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Home Truths on Climate Change

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December 14, 2021

What is the issue?

There is a gap between what the government says on the international stage and what it does at home about climate change commitments.

What is the hypocrisy of the developed countries?

  • The reasons for the climate crisis are the reckless drive for profit maximisation due to global capitalism led by the U.S. and its developed country allies.
  • This has resulted in ecological destruction in the name of development.
  • But COP26 to the UNFCCC, the developed countries resorted to their usual tactics of bullying the less developed world to accept higher targets for controlling greenhouse emissions when they haven’t done so themselves.
  • In fact, they have failed to implement their earlier commitments towards funds and technology transfer.
  • In COP26, there was a push for ‘net zero’ emissions by 2050 as a standard across countries, without taking into account the cumulative emissions for which the Global North is mainly responsible.
  • The effort by some to equate India and other developing countries with the U.S. and Europe as the worst “emitters” is also misplaced precisely for this reason of cumulative emissions.
  • Reality - The U.S., Russia, the U.K., Japan and Canada account for 10% of the world’s population, but they constitute 39% of cumulative emissions.
  • Whereas, China, India, Brazil and Indonesia account for 42% of the world’s population but just 23% of cumulative emissions.

Why developing countries are blamed for?

  • Absence of end-use policy in coal mining - Developing countries are committed to the capitalist appropriation of natural and national resources. 
  • In COP26, India fought hard to protect its sovereign decisions on the use of fossil-based energy requirements from the hypocritical demands of the Global North. 
  • On the one hand, India boasts of switching to solar energy to meet its emission control targets. On the other hand, it is auctioning coal mines to privatize the coal industry for profit (rather than being merely for development purposes). 
  • Encouraging open cast mines without the guarantee of end-use is for commercialisation and export. 
  • Halt and reverse forest loss declaration - Over 140 countries signed the declaration on “halt and reverse forest loss and land degradation by 2030.”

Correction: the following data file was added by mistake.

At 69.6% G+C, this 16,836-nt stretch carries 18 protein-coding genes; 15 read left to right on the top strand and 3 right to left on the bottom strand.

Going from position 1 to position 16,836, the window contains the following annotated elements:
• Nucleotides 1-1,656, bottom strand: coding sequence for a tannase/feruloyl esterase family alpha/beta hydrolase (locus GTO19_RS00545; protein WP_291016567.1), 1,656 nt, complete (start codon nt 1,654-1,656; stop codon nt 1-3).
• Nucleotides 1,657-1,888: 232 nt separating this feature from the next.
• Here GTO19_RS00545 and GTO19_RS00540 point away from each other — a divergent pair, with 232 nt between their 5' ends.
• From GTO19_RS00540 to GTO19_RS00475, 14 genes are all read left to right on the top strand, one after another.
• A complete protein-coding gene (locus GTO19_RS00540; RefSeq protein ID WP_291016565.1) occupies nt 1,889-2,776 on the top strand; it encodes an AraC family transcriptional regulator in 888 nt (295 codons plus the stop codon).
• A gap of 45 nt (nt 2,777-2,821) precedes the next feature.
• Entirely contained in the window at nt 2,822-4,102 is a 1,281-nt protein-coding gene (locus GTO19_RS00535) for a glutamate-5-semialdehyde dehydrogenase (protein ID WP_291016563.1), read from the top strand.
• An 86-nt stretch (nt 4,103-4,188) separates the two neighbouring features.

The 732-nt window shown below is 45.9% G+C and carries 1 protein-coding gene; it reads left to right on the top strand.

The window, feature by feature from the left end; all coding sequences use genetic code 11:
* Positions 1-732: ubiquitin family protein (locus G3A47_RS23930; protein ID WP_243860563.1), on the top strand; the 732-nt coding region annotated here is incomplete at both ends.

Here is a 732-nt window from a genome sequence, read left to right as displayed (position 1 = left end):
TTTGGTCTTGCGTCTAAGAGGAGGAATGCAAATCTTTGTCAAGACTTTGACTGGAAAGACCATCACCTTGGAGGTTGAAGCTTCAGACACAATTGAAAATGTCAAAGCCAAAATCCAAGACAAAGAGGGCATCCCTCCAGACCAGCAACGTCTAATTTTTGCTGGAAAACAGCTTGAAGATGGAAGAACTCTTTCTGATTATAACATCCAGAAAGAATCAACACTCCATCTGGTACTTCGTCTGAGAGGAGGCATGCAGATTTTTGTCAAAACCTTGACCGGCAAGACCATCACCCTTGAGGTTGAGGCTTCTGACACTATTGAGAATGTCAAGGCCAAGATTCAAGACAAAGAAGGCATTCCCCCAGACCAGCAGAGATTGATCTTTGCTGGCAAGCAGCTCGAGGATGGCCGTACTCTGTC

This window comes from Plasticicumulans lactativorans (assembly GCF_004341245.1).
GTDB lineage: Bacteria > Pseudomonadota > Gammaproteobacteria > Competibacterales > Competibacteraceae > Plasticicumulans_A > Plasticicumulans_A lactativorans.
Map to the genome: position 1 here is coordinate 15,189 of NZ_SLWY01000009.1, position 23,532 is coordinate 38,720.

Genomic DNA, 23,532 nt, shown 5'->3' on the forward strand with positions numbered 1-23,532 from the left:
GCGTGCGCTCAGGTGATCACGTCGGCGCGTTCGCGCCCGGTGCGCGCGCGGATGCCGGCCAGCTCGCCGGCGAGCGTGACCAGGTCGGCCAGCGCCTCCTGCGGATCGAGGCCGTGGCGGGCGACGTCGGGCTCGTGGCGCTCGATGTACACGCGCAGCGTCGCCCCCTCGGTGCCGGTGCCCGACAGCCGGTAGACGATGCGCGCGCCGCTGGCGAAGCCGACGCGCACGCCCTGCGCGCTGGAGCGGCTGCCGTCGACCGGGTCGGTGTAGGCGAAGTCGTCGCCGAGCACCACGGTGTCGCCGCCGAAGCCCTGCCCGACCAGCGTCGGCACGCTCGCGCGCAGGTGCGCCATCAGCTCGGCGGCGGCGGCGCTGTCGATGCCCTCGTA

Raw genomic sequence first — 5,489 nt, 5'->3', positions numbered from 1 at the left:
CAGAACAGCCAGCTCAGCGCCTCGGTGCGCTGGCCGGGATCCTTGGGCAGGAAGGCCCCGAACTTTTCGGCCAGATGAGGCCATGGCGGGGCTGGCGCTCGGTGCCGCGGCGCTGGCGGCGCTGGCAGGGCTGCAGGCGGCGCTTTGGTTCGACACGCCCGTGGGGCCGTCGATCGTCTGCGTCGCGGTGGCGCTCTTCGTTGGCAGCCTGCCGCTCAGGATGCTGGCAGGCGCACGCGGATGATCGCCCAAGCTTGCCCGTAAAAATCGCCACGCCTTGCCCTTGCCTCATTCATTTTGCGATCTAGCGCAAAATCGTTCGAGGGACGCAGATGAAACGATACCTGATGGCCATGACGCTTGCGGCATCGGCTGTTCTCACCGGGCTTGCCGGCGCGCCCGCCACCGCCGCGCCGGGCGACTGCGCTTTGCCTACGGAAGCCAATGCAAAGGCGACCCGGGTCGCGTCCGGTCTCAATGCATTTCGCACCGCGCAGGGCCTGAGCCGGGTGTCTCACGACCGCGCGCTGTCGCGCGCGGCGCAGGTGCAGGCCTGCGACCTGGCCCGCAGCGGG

• But India didn't sign the agreement on the ground that the declaration linked trade to land use and trade falls under the purview of the WTO.
  • However home policies towards corporatisation of agriculture and the encouragement to contract farming on conditions set by big agri-businesses undermine food security.
  • The pursuit of such policies domestically damages the credibility of India’s stand on international platforms.
  • Protecting the rights of indigenous people - The same declaration has commitments to recognize and (extend) support to smallholders, indigenous peoples, and local communities. 
  • India did not sign these commitments as it is following policies that are opposed to them. 
  • In amending the following Acts, the government has moved to monetize, privatize, commercialize and even militarise forests
    • Forest Act of 1927,
    • Forest (Conservation) Act of 1980,
    • Mines and Minerals (Development and Regulation) Act of 1957,
    • Coal Bearing Areas (Acquisition and Development) Act of 1957,
    • Adoption of the Compensatory Afforestation Fund Rules.
  • This affects the recognized rights of forest communities and specifically tribal communities.
  • These measures are reflected in the proposed Forest Policy of 2018.
  • All these changes strip the Gram Sabha of any voice in decision-making processes.
  • From 2013-2019, it is estimated that 96% of tree cover loss occurred in natural forests.
  • Making tribal communities who have the emitted least carbon pay with their lands is concerning.
  • Forest Rights Act of 2006, which recognizes the rights and duties of Adivasis and traditional forest-dwelling communities, is being diluted with a high rejection of claims.

What does the Estimates Committee of Parliament say?

  • In COP21 at Paris (2015), India had promised to develop carbon sinks equivalent of 2 billion to 3 billion tonnes of CO2 by 2030.
  • The government has set up a Green Mission for the regeneration of forests, afforestation, additional forest and tree cover, and so on.
  • However, in its 2018-2019 report, the Estimates Committee criticized the government on progress towards these goals.
  • It reported that to fulfill the promise 30 million hectares of land are required to plant indigenous trees instead of monocultures or plantations as is being done now.
  • Planting trees along national highways or railway tracks will be a very small component of the required target.
  • The clear gap between what is portrayed as a nationalist fight on the international stage and what is followed at home is even starker with the present regime.

What needs to be done?

  • The government must reverse its pro-corporate policies reflected in privatization.
  • It needs to call off its undeclared war on the Forest Rights Act and constitutional provisions that protect Adivasi communities.
  • It is only with the cooperation of those who have protected forests that India can make a real contribution to the efforts to control climate change and be an example to the rest of the world.

 

Reference

https://www.thehindu.com/todays-paper/tp-opinion/home-truths-on-climate-change/article37948763.ece

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